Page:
• The welfare of the child would be drastically impacted if overseas travel was not allowed.

If you do meet any of these circumstances, you and your child may be able to travel overseas without the consent of your ex-partner. However, it is important to remember that court procedures can take time, so you should not book international travel until any issues present with your child’s passport have been fully resolved.

If you are concerned that an issue with your child’s passport may arise after separation, No Lawyers’ Family Law Resources can help you understand your rights and options moving forward.

Coparenting, in a nutshell, is the process of raising shared children after a divorce or separation. It is also one of the biggest challenges former partners face once their separation or divorce has become finalised.

Especially in the early days, when you might prefer to limit your contact with the ex to approximately nothing at all, having to be in constant communication and seeing them regularly can be hard. However, it is something that has to be done in order for both parties to establish a stable and productive coparenting relationship.

Coparenting can take many forms; every arrangement is different. The days of weekend dads are coming to an end and a lot of coparents choose to take more of a fair-share approach when it comes to time with the children.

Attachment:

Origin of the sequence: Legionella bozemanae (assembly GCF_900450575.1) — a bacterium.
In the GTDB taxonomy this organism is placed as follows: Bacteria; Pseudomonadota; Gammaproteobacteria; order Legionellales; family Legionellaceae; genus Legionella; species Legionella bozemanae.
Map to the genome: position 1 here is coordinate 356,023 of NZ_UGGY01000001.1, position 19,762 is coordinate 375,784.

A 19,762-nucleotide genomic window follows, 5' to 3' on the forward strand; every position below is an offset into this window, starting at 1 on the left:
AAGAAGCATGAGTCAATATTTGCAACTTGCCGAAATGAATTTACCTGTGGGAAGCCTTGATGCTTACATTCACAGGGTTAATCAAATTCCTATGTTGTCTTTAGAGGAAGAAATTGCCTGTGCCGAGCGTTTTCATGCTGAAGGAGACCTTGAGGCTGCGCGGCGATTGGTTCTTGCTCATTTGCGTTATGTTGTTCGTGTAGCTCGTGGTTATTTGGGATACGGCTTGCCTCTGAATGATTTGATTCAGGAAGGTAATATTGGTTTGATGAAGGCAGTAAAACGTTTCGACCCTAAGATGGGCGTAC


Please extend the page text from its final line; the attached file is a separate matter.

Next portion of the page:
Whatever arrangement works for your family depends on a myriad of factors; like living arrangements, employment status and work hours, the ages of the children, the school and childcare hours… the list goes on.

That said, there are some universal rules that can be applied to any coparenting relationship in order to make things run as smoothly as can reasonably be expected.


Doing it for the Kids

No matter how much you may loathe your former partner – and vice versa – this does not change the love you both have for your children – and vice versa. No matter what has happened to get your relationship to breaking point (unless there have been incidents of domestic violence and/or substance abuse issues), now is the time to put it firmly aside and commit to a civil coparenting relationship for the sake of the children. You don’t have to stay together for them, that would be insane, but you do have to keep it together for them.

No Trash Talking